A Difficult Past: Can One Move Truly Move On?
I rarely meet a person these days who doesn’t have a story to tell: a story of neglect and abuse, a story of poverty, a story of a broken family, a story of being bullied and harrassed while growing up… The stories are all different but the theme is the same: A past that is only remembered as painful and scarring. A past that haunts dreams and stalks daytime happiness. A past that seems to sabotage the present at every turn.
I used to be a woman who’s identity was based on my past. I was a victim, not a survivor. I was broken, not strengthened. I was angry, not forgiving. I clung to that identity. I didn’t want to let it go. I wasn’t sure what I would do with a new identity, separate from my past, so I clung to the only one I was familiar with, even when it kept me from moving on with my life.
Because I had been abused, I viewed everyone with suspicion. I expected only betrayal and had no room in my heart for love. In some warped way, I would find people who would only serve to fulfill my life philosophy that no one could be trusted and everyone was out to hurt you. If they didn’t bring it to pass on their own I would push them to their limits by my behavior until the only thing they could do was step away from my life in an effort to protect themselves from my anger and bitterness. As they withdrew, I couldn’t see they were doing it because of my actions — in my world, they were doing it because they were like “everyone else.”
Living like this caused my past to blend into my present until they were one and the same. I could not comprehend a life in which the one did not affect the other. I didn’t believe that I could move beyond the past and step into a future that was radically different.
That is, until I met others who had successfully done so; people who, by rights, should have been in jail, or curled up in psych wards, or worse, dead. I learned from them. I learned that my past could explain some things but it didn’t have to dictate who I was.
Slowly, I implemented what I read in books and saw modeled in other people’s lives and the day came when I knew the last chain to my past had fallen away and I had stepped into the present, completely free to enjoy it. Now, in my thirties, I am living the best years of my life. It’s sad that I spent so many years living with the identity I lived with, walled up with unforgiveness and anger, but like everything else, I am only taking that as a lesson to be learned and not letting it affect today.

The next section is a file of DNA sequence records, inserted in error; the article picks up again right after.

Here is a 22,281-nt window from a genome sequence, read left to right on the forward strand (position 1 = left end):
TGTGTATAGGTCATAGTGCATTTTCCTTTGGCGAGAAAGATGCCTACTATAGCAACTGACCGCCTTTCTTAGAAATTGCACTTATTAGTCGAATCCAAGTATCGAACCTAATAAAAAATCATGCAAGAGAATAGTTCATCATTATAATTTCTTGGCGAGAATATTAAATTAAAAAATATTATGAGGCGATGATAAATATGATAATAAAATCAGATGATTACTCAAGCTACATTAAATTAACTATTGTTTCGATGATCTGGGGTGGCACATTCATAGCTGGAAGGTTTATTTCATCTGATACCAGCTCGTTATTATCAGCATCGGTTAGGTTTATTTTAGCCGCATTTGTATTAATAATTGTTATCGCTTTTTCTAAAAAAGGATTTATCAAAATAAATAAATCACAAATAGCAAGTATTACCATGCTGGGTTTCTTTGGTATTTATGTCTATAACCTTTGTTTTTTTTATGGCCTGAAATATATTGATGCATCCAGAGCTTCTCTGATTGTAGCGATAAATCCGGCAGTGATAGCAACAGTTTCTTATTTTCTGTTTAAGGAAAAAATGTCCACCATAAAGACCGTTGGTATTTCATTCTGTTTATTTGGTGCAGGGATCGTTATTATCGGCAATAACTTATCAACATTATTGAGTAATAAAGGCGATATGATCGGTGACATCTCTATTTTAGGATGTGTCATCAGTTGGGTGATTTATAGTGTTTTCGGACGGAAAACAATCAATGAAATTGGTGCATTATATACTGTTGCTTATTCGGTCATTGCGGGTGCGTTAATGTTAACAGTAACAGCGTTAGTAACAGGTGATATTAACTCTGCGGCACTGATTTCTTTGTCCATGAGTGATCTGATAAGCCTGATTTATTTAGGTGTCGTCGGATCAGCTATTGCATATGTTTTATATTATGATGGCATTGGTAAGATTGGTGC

Don’t own other people’s ugliness.
A common lie that is held as absolute truth in an abuse survivor’s mind is, “There must be something wrong with me that caused that person to do what they did to me.” One of the first things a person has to do to move from victim to survivor is let that lie go.
Your spouse had an anger problem, that’s why he beat the crap out of you. You were not a bad wife!
Your uncle was a sick man. You were not a dirty little girl who enticed him!
Your mother was selfish and could only think of herself when she walked out. Your behavior is not what made her go away!
Nothing you have ever done could warrant the abuse or abandonment you experienced. Nothing! It was not your fault.
Let me repeat that. Nothing you have ever done could warrant the abuse or abandonment you experienced. Nothing! It was not your fault.
If you have to repeat that to yourself one hundred times a day and write it out and post it all over your house, do it! Do it until you believe it.
When we believe that we’re dirty, or ugly, or annoying, or bad, or a burden, we often act that way. We act on what we believe.
I used to believe I was unlovable and dirty. I “cleaned” myself by constantly purging my food whenever I ate and by cutting myself as punishment. I acted unlovable by lashing out at all those who dared to love me. It was when I finally faced the truth that I was not dirty and that I was worthy of being loved that I began to act as if I was a respectable and lovable human being.